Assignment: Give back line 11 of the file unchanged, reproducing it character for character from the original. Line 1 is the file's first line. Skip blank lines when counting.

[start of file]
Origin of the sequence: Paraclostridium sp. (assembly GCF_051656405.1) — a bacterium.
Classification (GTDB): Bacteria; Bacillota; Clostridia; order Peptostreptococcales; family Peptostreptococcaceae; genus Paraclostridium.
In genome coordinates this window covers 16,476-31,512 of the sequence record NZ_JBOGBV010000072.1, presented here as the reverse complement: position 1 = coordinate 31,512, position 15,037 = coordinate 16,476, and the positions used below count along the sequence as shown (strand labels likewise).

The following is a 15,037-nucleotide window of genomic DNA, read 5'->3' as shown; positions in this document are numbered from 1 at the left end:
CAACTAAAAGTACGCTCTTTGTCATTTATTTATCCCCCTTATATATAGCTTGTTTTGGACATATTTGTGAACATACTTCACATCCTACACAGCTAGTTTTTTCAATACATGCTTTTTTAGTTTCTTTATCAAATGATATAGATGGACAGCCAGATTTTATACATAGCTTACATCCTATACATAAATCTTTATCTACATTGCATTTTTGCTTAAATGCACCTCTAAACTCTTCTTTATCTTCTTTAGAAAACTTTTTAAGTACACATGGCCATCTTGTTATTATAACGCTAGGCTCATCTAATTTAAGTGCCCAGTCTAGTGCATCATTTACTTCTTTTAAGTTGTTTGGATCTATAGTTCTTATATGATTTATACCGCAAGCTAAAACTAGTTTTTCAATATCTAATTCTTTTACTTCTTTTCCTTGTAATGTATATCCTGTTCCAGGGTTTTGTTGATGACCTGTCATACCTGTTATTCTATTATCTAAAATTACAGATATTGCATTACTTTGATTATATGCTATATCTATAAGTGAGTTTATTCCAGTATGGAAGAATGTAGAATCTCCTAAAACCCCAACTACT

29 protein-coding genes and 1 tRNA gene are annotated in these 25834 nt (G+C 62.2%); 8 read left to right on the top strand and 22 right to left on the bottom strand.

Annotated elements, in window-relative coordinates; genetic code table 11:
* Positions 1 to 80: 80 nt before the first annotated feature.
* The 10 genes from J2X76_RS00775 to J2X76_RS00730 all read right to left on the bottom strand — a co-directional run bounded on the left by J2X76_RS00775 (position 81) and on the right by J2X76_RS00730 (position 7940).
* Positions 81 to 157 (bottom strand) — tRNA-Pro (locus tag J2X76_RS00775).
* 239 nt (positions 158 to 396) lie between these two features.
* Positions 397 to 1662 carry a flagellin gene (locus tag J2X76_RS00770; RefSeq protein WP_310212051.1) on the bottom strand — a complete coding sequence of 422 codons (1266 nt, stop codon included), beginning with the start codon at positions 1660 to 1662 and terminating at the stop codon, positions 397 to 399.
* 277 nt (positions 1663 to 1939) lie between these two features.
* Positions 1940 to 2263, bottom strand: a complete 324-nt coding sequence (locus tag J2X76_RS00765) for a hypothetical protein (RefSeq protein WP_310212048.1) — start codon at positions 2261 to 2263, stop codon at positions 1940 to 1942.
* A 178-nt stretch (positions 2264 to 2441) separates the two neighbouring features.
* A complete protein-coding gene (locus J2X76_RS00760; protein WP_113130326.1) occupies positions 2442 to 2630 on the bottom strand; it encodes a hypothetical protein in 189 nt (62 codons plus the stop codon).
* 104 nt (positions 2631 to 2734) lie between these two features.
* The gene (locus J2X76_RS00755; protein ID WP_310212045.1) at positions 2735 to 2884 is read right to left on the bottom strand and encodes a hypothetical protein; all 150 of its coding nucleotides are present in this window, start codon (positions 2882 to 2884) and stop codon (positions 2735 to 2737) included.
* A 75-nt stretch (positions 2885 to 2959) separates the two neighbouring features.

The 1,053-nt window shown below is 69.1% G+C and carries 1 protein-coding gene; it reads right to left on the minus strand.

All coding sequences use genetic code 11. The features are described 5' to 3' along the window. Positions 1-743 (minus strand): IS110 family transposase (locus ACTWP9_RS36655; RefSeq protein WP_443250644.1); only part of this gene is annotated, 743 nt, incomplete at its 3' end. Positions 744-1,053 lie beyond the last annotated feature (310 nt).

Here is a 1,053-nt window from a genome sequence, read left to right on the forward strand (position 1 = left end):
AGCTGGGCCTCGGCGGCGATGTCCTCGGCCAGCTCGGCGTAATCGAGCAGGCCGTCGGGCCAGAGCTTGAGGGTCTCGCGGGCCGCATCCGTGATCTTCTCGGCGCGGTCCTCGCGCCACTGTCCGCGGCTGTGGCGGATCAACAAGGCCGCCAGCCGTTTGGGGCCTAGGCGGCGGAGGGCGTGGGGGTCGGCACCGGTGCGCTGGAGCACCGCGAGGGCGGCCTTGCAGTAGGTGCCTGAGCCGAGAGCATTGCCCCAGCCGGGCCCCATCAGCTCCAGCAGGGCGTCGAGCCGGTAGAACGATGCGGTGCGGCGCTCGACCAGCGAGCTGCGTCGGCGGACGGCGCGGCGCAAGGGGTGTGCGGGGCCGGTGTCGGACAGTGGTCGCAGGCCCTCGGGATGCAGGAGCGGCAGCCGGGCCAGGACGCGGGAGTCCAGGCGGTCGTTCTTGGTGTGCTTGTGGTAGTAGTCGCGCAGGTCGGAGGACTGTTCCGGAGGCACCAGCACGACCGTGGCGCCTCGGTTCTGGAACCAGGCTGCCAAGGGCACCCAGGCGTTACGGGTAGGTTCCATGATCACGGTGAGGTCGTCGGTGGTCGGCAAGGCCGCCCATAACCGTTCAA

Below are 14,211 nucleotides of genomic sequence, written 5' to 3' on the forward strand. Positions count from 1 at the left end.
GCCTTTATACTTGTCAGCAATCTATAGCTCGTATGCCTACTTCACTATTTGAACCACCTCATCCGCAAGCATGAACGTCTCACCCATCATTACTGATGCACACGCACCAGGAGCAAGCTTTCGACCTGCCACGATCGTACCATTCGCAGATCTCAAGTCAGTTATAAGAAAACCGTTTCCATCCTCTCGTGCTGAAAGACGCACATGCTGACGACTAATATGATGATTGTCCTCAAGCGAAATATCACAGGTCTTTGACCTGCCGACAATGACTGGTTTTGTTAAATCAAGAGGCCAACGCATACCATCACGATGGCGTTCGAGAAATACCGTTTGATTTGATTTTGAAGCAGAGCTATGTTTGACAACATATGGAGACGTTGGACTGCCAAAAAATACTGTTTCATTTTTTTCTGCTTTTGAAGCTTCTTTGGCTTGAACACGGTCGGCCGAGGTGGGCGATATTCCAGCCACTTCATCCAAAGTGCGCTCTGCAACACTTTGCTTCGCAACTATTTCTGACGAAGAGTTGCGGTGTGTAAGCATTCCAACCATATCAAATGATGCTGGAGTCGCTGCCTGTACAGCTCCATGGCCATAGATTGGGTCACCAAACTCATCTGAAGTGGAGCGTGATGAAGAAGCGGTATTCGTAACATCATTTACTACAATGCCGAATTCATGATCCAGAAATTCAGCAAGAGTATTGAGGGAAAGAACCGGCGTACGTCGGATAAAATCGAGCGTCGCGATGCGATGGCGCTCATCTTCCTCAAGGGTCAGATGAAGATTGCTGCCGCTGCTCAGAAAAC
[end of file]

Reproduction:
* 239 nt (positions 158 to 396) lie between these two features.